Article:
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United States Court of Appeals,Eleventh Circuit.

IN RE:  ALPHATECH SYSTEMS, INC., Debtor. Textron Financial Corp., Plaintiff-Appellant, v. United Financial Group, Inc., Defendant-Appellee.

No. 02-11544.

Decided: January 09, 2003

Before TJOFLAT and BLACK, Circuit Judges, and GOLDBERG *, Judge. Rory B. Weiner,Mark J. Bernet, Stearns, Weaver, Miller, Weissler, Alhadeff & Sitterson, PA, Tampa, FL, for Plaintiff-Appellant. Kenneth D. Herron, Jr., Orlando, FL, for Defendant-Appellee.

Textron Financial Corporation (“Textron”) appeals the district court's order of February 20, 2002, which affirmed the bankruptcy court's judgment of February 9, 2001.   The district court held that United Financial Group, Inc.'s (“United”) lien on the collateral at issue, a Nakamura TW 10-4 Multi Axis Lathe, serial number W104807 (“Lathe”), had priority over Textron's lien on the Lathe.   The court concluded that United was first to perfect its security interest in the Lathe and thus had priority under Fla. Stat. § 679.312(5)(a) (2000), and that Textron did not have priority as a purchase money security interest because Textron did not file a UCC-1 financing statement within the 15-day period prescribed under Fla. Stat. § 679.312(4) (2000).   This Court has jurisdiction pursuant to 28 U.S.C. § 158(d) (2000).

The facts in this case are not in dispute.   On September 15, 1998, United and Alphatech Systems, Inc. (“Alphatech”), entered into an agreement whereby United extended credit to Alphatech, and Alphatech granted United a blanket security interest in “any and all goods, accounts receivable, chattels, fixtures, furniture, equipment, assets and property of every kind wherever, now and/or hereafter belonging to Alphatech․”   The following day, September 16, 1998, United filed a UCC-1 financing statement with the Florida Secretary of State.   Alphatech executed a second security agreement on October 1, 1998, granted United a security interest in additional collateral.   United filed a UCC-1 financing statement to perfect this second security interest on October 15, 1998.   On December 29, 1998, Methods Machine Tools, Inc. (“Methods Machine”) issued an original invoice for the sale of the Lathe to Alphatech.   The bill of lading shows that the Lathe was delivered on December 31, 1998.   The invoice required Alphatech to pay Methods Machine $247,063 within thirty days.   Alphatech did not have financing in place to pay for the Lathe at the time of delivery.   Upon delivery to Alphatech, United had a perfected security interest in the Lathe.

After Alphatech arranged for Textron to finance the purchase of the Lathe, Methods Machine issued a second invoice for the Lathe dated January 20, 1999.   On February 12, 1999, Textron filed a UCC-1 financing statement with the Florida Secretary of State to perfect its security interest in the Lathe.   On February 17, 1999, Textron agreed to loan Alphatech the funds to pay Methods Machine for the Lathe, and Alphatech granted Textron a security interest in the Lathe.

The bankruptcy court determined, and the district court affirmed, that under Fla. Stat. § 679.312(4) (2000), Textron had failed to gain priority over other creditors as a perfected purchase money security interest in the Lathe because Textron did not file a UCC-1 financing statement within 15 days of the delivery of the Lathe to Alphatech.   Therefore, because United had a prior perfected security interest, United's lien on the Lathe had priority over Textron's lien.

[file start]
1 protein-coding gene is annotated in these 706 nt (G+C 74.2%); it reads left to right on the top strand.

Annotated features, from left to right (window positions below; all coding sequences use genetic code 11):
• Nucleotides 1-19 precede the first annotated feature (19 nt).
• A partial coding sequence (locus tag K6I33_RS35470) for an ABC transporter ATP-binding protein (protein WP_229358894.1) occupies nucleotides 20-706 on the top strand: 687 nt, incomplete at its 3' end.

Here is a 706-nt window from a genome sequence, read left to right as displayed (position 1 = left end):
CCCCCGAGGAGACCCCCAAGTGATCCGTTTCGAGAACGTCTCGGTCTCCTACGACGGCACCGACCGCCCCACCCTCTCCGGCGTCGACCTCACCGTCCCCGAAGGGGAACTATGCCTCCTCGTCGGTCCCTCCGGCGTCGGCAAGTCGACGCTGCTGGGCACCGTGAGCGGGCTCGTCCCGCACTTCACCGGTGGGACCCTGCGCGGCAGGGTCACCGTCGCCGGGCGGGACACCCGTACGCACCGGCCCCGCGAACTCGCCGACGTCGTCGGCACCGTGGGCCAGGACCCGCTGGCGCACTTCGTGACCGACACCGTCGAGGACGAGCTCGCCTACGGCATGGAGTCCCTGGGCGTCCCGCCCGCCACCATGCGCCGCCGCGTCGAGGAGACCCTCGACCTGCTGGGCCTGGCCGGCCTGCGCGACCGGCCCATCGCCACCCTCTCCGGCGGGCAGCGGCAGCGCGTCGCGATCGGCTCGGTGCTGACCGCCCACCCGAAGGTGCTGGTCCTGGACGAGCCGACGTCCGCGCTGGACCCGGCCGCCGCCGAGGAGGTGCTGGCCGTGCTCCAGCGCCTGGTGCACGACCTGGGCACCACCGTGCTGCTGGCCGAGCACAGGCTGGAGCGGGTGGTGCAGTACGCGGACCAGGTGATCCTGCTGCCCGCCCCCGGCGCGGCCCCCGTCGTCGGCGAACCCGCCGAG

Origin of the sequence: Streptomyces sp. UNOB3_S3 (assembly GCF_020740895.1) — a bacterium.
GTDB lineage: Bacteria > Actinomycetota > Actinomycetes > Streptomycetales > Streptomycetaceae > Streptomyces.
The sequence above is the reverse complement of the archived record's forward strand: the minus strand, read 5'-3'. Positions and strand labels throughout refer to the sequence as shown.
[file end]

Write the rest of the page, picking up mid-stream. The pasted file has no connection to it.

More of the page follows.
This Court reviews the district court's conclusions of law de novo.  In re Halabi, 184 F.3d 1335, 1337 (11th Cir.1999).

 The sole issue on appeal is whether Textron had a properly perfected purchase money security interest in the Lathe, and thus had a priority to United's perfected security interest, under Fla. Stat. §§ 679.312(5)(a) and 679.312(4) (2000).   It is clear from the undisputed facts that Textron perfected its purchase money security interest 43 days after delivery of the Lathe, not within 15 days as required under section Fla. Stat. § 679.312(4) (a purchase money security interest has priority only if it is perfected “at the time the debtor receives possession of the collateral or within 15 days thereafter”).   Textron's only argument is that Alphatech did not become a “debtor” under section 679.312(4) until Alphatech signed the February 17, 1999, agreement with Textron.   Therefore, according to Textron, the 15-day time period did not begin until February 17, 1999, when Alphatech had both received the collateral and had become a debtor.   This Court finds Textron's argument unpersuasive, and extremely susceptible to manipulation by debtors and creditors.   Under Textron's reasoning, a purchase money security interest creditor could gain priority over a prior perfected security interest at any time after delivery of the collateral, so long as the financing was agreed to within the fifteen days prior to the filing of the UCC-1 financing statement.

The language of Fla. Stat. § 679.312(4) is clear.   Alphatech was a debtor no later than December 31, 1998, when the Lathe was delivered to Alphatech from Method Machines on net thirty-day terms.   Therefore, Textron had fifteen days from December 31, 1998, to properly perfect its purchase money security interest.   Since Textron did not perfect until 43 days later on February 12, 1999, Textron did not gain priority over United's prior perfected security interest.

For the aforementioned reasons, the February 20, 2002, order of the district court is AFFIRMED.


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